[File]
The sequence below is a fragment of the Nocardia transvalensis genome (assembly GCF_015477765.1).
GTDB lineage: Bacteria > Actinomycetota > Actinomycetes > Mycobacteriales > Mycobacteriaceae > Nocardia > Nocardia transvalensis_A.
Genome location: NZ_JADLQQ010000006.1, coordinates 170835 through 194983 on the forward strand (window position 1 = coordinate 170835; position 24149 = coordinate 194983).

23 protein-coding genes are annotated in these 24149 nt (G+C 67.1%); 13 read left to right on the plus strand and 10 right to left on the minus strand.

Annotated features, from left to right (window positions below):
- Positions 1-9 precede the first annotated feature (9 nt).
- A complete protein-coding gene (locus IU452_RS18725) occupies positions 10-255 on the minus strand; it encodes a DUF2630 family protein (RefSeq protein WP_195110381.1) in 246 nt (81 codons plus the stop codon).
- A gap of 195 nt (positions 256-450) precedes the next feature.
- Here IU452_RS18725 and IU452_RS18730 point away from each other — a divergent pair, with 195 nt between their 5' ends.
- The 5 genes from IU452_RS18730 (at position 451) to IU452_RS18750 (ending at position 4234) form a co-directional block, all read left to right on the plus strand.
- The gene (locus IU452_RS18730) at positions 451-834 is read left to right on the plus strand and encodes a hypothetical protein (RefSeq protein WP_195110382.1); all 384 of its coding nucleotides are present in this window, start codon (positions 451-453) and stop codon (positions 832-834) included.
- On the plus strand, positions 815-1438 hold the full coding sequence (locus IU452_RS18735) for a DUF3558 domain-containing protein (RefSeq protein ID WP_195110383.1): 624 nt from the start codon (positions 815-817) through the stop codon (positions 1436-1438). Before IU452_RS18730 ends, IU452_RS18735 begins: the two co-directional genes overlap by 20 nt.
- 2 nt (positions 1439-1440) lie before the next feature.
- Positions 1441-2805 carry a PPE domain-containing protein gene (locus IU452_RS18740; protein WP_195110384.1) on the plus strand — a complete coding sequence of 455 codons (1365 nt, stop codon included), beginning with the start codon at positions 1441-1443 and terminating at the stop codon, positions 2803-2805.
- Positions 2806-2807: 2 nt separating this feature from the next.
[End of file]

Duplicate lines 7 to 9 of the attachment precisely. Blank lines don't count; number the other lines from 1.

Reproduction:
- A complete protein-coding gene (locus IU452_RS18725) occupies positions 10-255 on the minus strand; it encodes a DUF2630 family protein (RefSeq protein WP_195110381.1) in 246 nt (81 codons plus the stop codon).
- A gap of 195 nt (positions 256-450) precedes the next feature.
- Here IU452_RS18725 and IU452_RS18730 point away from each other — a divergent pair, with 195 nt between their 5' ends.